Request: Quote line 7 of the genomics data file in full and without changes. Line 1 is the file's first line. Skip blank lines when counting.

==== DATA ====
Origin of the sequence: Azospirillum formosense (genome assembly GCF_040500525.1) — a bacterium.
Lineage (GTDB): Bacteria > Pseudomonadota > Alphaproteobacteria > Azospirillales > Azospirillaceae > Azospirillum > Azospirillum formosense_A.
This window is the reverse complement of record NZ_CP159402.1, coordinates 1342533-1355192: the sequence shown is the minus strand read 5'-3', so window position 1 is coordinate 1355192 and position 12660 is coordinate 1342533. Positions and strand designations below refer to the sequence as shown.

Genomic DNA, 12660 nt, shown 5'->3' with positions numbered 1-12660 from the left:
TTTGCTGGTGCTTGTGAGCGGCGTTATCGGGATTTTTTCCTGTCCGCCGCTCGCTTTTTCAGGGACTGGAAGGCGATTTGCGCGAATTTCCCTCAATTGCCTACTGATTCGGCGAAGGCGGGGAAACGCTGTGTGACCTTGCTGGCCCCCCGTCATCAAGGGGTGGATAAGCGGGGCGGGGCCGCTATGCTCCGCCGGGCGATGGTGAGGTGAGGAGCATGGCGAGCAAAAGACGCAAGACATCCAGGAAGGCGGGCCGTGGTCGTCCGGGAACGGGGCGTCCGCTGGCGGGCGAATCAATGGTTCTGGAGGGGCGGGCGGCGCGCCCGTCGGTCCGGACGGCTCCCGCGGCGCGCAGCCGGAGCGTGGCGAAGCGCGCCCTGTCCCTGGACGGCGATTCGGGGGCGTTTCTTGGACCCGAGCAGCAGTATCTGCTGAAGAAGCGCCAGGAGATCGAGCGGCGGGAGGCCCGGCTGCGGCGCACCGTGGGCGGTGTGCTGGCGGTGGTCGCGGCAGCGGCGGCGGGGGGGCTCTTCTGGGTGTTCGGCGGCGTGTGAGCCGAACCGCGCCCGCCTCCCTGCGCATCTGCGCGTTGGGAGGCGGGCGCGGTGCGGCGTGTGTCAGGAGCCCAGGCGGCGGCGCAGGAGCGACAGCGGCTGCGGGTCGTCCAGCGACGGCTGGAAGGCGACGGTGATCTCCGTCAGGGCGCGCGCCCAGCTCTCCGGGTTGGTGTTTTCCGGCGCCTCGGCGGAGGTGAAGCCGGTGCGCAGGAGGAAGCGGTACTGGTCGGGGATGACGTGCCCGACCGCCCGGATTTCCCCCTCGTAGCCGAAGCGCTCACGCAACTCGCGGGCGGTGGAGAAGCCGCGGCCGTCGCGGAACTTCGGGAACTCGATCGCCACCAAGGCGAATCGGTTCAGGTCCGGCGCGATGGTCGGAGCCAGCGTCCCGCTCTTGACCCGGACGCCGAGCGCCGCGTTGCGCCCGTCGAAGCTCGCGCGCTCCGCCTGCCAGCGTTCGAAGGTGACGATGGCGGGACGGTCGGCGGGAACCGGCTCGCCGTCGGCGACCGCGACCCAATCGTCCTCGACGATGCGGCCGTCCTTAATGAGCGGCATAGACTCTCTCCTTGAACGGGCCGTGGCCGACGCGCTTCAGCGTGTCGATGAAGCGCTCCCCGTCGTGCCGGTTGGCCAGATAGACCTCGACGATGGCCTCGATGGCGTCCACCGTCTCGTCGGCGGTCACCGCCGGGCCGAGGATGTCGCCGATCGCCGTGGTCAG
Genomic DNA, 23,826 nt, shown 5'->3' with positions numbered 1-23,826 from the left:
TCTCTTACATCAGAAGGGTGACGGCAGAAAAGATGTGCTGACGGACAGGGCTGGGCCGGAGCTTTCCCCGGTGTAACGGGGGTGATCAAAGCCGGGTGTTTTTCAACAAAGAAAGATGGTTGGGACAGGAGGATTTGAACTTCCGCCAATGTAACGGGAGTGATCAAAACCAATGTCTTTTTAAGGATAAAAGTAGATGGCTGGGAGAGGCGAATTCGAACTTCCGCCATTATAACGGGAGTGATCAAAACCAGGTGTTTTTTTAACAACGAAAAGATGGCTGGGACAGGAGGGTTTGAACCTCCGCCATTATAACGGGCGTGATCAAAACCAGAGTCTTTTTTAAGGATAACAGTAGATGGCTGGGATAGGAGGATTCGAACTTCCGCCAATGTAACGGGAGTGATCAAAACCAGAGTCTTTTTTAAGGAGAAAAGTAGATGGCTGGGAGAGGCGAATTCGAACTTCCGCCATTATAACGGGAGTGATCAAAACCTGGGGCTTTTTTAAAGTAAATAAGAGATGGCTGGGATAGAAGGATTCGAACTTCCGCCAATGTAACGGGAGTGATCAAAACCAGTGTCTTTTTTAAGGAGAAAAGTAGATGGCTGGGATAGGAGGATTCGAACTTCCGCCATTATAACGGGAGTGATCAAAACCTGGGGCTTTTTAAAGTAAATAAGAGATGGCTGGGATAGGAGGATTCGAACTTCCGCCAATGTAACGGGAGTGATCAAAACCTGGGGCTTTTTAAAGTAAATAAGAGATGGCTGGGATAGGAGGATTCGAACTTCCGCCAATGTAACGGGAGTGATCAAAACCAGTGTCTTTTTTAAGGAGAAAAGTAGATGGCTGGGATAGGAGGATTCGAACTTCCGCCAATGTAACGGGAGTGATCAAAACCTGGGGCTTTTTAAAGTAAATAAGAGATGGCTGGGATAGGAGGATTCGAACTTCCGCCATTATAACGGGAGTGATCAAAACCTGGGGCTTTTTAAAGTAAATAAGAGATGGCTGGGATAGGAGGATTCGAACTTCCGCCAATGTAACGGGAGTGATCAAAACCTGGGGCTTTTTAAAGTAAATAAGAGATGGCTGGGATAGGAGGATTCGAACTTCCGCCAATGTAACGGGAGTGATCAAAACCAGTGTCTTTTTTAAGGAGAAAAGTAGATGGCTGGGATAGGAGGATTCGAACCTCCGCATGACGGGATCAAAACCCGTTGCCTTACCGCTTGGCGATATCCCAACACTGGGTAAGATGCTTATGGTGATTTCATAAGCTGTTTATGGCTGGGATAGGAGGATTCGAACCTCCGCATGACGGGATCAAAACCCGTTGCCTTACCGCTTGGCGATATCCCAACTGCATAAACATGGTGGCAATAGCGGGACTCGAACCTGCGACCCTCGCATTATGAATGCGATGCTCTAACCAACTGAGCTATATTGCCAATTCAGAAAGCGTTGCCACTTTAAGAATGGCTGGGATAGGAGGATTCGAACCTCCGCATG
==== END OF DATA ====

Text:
TCTCTTACATCAGAAGGGTGACGGCAGAAAAGATGTGCTGACGGACAGGGCTGGGCCGGAGCTTTCCCCGGTGTAACGGGGGTGATCAAAGCCGGGTGTTTTTCAACAAAGAAAGATGGTTGGGACAGGAGGATTTGAACTTCCGCCAATGTAACGGGAGTGATCAAAACCAATGTCTTTTTAAGGATAAAAGTAGATGGCTGGGAGAGGCGAATTCGAACTTCCGCCATTATAACGGGAGTGATCAAAACCAGGTGTTTTTTTAACAACGAAAAGATGGCTGGGACAGGAGGGTTTGAACCTCCGCCATTATAACGGGCGTGATCAAAACCAGAGTCTTTTTTAAGGATAACAGTAGATGGCTGGGATAGGAGGATTCGAACTTCCGCCAATGTAACGGGAGTGATCAAAACCAGAGTCTTTTTTAAGGAGAAAAGTAGATGGCTGGGAGAGGCGAATTCGAACTTCCGCCATTATAACGGGAGTGATCAAAACCTGGGGCTTTTTTAAAGTAAATAAGAGATGGCTGGGATAGAAGGATTCGAACTTCCGCCAATGTAACGGGAGTGATCAAAACCAGTGTCTTTTTTAAGGAGAAAAGTAGATGGCTGGGATAGGAGGATTCGAACTTCCGCCATTATAACGGGAGTGATCAAAACCTGGGGCTTTTTAAAGTAAATAAGAGATGGCTGGGATAGGAGGATTCGAACTTCCGCCAATGTAACGGGAGTGATCAAAACCTGGGGCTTTTTAAAGTAAATAAGAGATGGCTGGGATAGGAGGATTCGAACTTCCGCCAATGTAACGGGAGTGATCAAAACCAGTGTCTTTTTTAAGGAGAAAAGTAGATGGCTGGGATAGGAGGATTCGAACTTCCGCCAATGTAACGGGAGTGATCAAAACCTGGGGCTTTTTAAAGTAAATAAGAGATGGCTGGGATAGGAGGATTCGAACTTCCGCCATTATAACGGGAGTGATCAAAACCTGGGGCTTTTTAAAGTAAATAAGAGATGGCTGGGATAGGAGGATTCGAACTTCCGCCAATGTAACGGGAGTGATCAAAACCTGGGGCTTTTTAAAGTAAATAAGAGATGGCTGGGATAGGAGGATTCGAACTTCCGCCAATGTAACGGGAGTGATCAAAACCAGTGTCTTTTTTAAGGAGAAAAGTAGATGGCTGGGATAGGAGGATTCGAACCTCCGCATGACGGGATCAAAACCCGTTGCCTTACCGCTTGGCGATATCCCAACACTGGGTAAGATGCTTATGGTGATTTCATAAGCTGTTTATGGCTGGGATAGGAGGATTCGAACCTCCGCATGACGGGATCAAAACCCGTTGCCTTACCGCTTGGCGATATCCCAACTGCATAAACATGGTGGCAATAGCGGGACTCGAACCTGCGACCCTCGCATTATGAATGCGATGCTCTAACCAACTGAGCTATATTGCCAATTCAGAAAGCGTTGCCACTTTAAGAATGGCTGGGATAGGAGGATTCGAACCTCCGCATG